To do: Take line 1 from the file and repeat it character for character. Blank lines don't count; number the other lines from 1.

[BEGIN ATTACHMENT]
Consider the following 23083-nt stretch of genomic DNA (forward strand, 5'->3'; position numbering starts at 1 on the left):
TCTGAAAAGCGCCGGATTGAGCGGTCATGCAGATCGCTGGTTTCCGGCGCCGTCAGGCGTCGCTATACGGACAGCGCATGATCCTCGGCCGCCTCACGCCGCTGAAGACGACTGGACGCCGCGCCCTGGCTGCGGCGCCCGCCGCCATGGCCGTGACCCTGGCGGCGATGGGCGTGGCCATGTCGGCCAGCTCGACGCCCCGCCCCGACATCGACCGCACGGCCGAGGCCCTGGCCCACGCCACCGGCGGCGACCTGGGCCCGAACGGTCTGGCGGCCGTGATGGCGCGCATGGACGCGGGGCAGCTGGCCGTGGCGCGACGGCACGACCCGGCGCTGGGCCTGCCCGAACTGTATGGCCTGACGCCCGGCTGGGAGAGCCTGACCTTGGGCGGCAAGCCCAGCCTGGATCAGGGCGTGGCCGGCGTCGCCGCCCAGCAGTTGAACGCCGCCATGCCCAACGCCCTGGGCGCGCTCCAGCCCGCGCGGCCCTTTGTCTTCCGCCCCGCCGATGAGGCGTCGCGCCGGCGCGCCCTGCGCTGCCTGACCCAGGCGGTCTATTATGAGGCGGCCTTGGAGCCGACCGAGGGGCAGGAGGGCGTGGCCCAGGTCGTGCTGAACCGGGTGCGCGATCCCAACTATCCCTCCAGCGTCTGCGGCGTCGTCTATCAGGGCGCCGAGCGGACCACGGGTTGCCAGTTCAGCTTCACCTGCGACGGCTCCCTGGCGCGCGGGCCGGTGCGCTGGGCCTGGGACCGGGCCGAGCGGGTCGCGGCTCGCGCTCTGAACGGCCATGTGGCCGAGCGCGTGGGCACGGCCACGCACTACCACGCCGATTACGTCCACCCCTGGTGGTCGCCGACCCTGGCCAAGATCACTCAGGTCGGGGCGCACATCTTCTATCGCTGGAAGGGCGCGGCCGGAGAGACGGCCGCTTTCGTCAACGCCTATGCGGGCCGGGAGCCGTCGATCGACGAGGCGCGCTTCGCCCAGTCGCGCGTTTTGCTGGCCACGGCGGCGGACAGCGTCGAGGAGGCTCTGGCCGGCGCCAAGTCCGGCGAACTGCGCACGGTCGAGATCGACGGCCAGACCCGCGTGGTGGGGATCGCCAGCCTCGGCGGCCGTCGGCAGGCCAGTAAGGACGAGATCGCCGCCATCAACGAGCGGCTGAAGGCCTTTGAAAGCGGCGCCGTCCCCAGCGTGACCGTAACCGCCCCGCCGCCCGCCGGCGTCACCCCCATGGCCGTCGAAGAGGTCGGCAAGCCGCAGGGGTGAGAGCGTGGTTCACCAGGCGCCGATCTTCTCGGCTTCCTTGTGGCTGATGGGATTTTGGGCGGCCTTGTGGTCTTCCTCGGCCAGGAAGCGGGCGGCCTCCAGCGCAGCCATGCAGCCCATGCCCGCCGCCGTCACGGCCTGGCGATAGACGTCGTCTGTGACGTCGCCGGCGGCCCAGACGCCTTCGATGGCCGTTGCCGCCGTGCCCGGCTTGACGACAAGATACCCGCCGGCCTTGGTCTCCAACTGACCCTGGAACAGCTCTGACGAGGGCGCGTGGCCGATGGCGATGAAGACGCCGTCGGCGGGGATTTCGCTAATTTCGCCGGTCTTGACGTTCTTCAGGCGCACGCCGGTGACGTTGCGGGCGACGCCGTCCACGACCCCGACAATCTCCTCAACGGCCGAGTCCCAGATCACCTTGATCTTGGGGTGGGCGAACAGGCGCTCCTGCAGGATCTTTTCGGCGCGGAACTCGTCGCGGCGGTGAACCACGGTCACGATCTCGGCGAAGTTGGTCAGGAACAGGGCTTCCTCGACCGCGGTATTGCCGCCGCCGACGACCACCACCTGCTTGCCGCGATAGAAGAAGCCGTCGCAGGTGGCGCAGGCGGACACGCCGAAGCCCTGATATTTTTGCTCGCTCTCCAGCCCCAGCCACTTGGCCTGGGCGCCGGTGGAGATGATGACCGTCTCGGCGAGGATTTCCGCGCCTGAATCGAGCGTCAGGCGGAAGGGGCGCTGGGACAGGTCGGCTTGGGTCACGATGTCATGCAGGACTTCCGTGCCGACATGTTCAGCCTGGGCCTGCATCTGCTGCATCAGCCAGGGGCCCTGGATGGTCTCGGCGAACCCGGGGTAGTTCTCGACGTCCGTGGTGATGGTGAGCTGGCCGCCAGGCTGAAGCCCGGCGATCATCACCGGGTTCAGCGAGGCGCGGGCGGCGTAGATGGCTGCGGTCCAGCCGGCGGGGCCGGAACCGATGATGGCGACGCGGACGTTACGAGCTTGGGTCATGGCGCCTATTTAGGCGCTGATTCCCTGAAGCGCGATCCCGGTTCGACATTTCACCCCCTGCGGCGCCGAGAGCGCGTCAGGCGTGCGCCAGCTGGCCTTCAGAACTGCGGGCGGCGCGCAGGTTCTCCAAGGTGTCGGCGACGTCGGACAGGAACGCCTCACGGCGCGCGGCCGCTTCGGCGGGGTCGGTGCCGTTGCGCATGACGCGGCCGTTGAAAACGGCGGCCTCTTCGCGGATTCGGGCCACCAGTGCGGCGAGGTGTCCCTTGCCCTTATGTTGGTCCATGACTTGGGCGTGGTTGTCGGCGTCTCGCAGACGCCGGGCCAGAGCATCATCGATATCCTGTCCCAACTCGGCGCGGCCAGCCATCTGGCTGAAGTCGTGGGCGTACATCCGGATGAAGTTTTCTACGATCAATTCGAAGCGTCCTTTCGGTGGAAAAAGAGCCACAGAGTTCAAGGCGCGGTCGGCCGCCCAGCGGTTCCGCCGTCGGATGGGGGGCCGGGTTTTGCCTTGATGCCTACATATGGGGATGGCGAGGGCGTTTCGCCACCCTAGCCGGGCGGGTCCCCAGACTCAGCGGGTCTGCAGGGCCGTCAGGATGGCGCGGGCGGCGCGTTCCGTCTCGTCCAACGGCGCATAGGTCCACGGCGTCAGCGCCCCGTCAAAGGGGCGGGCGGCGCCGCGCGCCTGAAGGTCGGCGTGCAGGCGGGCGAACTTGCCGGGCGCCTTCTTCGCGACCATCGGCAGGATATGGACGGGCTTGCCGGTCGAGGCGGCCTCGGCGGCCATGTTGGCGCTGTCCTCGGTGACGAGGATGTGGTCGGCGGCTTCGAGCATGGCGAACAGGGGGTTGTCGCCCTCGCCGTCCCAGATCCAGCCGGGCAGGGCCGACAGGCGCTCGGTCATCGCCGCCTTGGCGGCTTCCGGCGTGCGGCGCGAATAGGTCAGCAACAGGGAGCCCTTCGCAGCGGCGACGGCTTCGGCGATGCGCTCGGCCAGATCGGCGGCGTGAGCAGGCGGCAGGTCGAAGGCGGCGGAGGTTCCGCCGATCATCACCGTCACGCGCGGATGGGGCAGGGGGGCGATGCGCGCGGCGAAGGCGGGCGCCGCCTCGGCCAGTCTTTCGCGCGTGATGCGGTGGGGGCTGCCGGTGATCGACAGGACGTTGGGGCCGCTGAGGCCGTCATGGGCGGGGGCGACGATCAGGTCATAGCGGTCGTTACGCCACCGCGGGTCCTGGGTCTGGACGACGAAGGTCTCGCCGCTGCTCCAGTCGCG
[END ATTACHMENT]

Consider the following 23083-nt stretch of genomic DNA (forward strand, 5'->3'; position numbering starts at 1 on the left):